“I think we’ll see when she gets out of the pond.”
Nearly ten minutes later a hollow reed stirred, then Miss Rote came to the surface, looking around warily as she searched for more hornets. Finding none, she got out of the pond and started removing leeches from under her fur and clothes. “Ugh, I hate leeches,” Brigit whispered, and the others nodded silently before easing into the thicker undergrowth.
Miss Rote was looking somewhat less than her usual natty self as she picked her way through the jungle. Finally the broad grassy field she had been looking for could be seen through the intervening trees. She squeezed around several, then stopped and looked at her tail while touching her headfur with one paw.
The fur on her head and tail was matted down with tree sap in a long streak, and a series of long, thin slashes in one tree trunk gleamed wetly. She was actually heard to growl as she jerked free and stamped out onto the field.
“I’m surprised she made it this far,” Liberty whispered. “Pretty good for a soft little bourgeois. Should we head back?”
“Wait a minute,” Shin said as Miss Rote stooped to pick something up. At the incoherent cry of rage, the red panda girl grinned. “Now we head back.”
The squirrel still held the crumpled note in her paw as she stormed onto the grounds of the Maha Kahuna. She was a mess, her yellow fur and ‘adventuring suit’ grimy with ground-in mud and leaf litter, and the tree sap in her headfur had gained a crest. Fang had engineered one last surprise for the squirrel, as the path had suddenly dropped out from under her feet and landed her in yet another mudhole, this one covered in dead leaves.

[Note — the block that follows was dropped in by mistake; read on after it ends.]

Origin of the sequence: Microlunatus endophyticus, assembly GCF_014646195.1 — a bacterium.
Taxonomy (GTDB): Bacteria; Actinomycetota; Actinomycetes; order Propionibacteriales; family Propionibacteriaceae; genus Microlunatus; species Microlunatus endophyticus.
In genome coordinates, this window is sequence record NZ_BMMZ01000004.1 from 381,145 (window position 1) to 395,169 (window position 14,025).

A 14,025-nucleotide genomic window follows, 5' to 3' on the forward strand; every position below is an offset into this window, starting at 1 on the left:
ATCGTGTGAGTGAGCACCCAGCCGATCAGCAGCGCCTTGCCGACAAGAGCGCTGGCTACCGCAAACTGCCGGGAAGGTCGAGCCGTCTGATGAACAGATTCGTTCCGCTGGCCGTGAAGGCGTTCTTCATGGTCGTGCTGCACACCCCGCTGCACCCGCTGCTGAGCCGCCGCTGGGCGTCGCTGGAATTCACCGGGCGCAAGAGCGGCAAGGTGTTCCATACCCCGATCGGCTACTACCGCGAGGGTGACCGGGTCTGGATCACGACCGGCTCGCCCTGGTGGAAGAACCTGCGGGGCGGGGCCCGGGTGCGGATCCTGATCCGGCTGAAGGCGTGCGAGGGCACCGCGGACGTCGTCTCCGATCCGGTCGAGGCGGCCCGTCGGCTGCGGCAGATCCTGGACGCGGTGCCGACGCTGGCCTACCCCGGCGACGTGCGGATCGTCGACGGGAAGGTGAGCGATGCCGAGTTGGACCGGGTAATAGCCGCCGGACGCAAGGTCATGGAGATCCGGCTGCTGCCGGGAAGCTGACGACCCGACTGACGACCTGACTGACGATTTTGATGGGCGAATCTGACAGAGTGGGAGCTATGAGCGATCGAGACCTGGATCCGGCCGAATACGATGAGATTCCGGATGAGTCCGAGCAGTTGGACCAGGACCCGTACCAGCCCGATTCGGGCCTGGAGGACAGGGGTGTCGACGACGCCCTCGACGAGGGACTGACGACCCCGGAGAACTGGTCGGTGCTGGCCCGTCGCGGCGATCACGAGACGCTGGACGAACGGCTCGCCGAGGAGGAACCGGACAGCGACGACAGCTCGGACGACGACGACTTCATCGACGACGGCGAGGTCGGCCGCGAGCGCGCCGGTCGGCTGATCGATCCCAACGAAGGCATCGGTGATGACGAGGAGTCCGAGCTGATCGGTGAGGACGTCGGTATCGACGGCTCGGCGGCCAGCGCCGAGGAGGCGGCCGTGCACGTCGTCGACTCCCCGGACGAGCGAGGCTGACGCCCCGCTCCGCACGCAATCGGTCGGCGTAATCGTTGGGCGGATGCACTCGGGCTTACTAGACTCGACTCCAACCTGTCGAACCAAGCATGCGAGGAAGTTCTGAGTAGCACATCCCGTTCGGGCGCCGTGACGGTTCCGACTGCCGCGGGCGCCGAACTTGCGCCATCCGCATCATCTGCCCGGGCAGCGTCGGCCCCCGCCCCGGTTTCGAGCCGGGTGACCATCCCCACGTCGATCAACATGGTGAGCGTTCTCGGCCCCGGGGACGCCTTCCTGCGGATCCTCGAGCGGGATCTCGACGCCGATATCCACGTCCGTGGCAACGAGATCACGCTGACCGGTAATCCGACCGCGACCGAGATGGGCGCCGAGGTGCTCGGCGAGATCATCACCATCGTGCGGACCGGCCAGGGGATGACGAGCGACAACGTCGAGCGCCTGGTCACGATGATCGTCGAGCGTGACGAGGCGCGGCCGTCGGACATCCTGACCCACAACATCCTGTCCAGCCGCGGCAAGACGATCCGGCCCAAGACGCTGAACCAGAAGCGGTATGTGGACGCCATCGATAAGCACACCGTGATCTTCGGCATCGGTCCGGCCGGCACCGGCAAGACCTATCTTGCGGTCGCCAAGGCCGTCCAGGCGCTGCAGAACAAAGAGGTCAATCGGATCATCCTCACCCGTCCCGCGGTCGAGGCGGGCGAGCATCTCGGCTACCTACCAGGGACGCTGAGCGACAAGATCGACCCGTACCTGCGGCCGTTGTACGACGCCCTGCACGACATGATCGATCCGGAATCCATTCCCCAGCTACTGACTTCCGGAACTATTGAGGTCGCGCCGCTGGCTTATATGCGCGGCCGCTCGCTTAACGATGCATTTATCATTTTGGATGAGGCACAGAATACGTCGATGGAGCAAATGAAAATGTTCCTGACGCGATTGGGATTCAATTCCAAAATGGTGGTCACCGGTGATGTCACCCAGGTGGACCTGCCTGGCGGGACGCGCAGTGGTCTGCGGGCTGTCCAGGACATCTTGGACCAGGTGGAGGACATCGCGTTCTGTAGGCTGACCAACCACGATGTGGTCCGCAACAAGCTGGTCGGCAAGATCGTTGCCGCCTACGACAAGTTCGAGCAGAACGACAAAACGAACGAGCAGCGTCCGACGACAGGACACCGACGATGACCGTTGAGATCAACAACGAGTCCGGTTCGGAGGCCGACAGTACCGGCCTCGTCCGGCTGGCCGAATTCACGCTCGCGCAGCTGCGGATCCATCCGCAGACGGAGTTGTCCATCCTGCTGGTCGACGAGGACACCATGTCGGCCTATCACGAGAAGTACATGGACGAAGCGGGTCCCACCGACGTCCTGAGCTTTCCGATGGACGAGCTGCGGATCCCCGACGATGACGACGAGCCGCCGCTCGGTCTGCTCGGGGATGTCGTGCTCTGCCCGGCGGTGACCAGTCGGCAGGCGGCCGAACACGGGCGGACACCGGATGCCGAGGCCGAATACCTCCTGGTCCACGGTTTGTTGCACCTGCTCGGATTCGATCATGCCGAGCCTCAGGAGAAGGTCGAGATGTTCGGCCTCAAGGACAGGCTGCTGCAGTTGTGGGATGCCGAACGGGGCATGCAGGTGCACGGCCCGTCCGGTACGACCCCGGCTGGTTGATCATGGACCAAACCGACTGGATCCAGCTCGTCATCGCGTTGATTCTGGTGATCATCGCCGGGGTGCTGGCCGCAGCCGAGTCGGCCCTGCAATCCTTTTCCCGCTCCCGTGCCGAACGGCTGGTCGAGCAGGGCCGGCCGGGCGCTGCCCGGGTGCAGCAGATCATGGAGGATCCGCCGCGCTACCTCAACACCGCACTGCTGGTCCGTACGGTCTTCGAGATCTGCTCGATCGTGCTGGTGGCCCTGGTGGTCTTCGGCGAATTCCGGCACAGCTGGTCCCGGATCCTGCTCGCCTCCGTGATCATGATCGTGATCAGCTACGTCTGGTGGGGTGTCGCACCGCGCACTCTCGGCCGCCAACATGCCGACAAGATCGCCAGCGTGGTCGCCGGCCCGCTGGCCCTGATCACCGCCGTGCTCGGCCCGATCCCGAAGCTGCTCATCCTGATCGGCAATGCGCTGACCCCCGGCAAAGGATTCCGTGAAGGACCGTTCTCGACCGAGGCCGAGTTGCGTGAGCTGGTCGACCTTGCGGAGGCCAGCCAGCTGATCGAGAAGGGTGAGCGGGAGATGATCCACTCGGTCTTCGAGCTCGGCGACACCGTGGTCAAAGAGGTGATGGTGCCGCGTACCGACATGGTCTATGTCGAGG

The note had been the last straw, as she had realized that she’d been duped. The message was simple: Fooled you. At Maha Kahuna Hotel. She stamped past a startled groundskeeper to the beach and stopped, breathing heavily.
Shin, Liberty, Tatiana and Brigit were all reclining on lounge chairs, dressed in swimsuits and looking relaxed and cheerful. Tatiana looked up and raised her sunglasses, blinking at the sight.
The squirrel confronted the four senior girls, panting from her exertions and eyes glaring angrily. “I,” she said, “I’m calling . . . the police . . .“
“What for?” Liberty asked accusingly, and took a sip of her rum punch.
“I accuse you … all of you … of conspiring to – “
“We’re not conspiring to do anything,” Shin declared as she got up from her lounge chair. “However, we are going to do something, Rote, and that’s take you straight back to Songmark. You know first years aren’t allowed out without a pass.” She advanced on the squirrel, and reached out to grab her wrist. “Come along quietly now.”